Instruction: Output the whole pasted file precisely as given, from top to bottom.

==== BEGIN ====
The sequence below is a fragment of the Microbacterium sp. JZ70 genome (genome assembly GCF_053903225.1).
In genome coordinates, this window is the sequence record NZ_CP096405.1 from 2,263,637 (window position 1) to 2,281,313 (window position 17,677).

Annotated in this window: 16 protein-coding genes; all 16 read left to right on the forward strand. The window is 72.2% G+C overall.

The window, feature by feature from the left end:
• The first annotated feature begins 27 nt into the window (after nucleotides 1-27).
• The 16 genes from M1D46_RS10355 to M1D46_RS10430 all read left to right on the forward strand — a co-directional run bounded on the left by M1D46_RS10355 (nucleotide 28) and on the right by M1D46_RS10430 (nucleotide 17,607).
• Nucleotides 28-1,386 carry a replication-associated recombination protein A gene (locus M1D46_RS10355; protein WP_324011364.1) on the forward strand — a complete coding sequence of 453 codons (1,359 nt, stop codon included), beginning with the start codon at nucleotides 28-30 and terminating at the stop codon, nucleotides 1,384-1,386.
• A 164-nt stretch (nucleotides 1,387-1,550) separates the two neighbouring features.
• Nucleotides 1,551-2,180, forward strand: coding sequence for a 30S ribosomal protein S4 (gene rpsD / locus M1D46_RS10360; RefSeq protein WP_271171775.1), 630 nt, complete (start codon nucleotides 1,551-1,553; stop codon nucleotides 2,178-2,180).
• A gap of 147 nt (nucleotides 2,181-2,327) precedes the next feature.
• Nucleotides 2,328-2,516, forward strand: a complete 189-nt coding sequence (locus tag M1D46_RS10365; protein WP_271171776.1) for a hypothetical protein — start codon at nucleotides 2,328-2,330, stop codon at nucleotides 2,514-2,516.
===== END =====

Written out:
The sequence below is a fragment of the Microbacterium sp. JZ70 genome (genome assembly GCF_053903225.1).
In genome coordinates, this window is the sequence record NZ_CP096405.1 from 2,263,637 (window position 1) to 2,281,313 (window position 17,677).

Annotated in this window: 16 protein-coding genes; all 16 read left to right on the forward strand. The window is 72.2% G+C overall.

The window, feature by feature from the left end:
• The first annotated feature begins 27 nt into the window (after nucleotides 1-27).
• The 16 genes from M1D46_RS10355 to M1D46_RS10430 all read left to right on the forward strand — a co-directional run bounded on the left by M1D46_RS10355 (nucleotide 28) and on the right by M1D46_RS10430 (nucleotide 17,607).
• Nucleotides 28-1,386 carry a replication-associated recombination protein A gene (locus M1D46_RS10355; protein WP_324011364.1) on the forward strand — a complete coding sequence of 453 codons (1,359 nt, stop codon included), beginning with the start codon at nucleotides 28-30 and terminating at the stop codon, nucleotides 1,384-1,386.
• A 164-nt stretch (nucleotides 1,387-1,550) separates the two neighbouring features.
• Nucleotides 1,551-2,180, forward strand: coding sequence for a 30S ribosomal protein S4 (gene rpsD / locus M1D46_RS10360; RefSeq protein WP_271171775.1), 630 nt, complete (start codon nucleotides 1,551-1,553; stop codon nucleotides 2,178-2,180).
• A gap of 147 nt (nucleotides 2,181-2,327) precedes the next feature.
• Nucleotides 2,328-2,516, forward strand: a complete 189-nt coding sequence (locus tag M1D46_RS10365; protein WP_271171776.1) for a hypothetical protein — start codon at nucleotides 2,328-2,330, stop codon at nucleotides 2,514-2,516.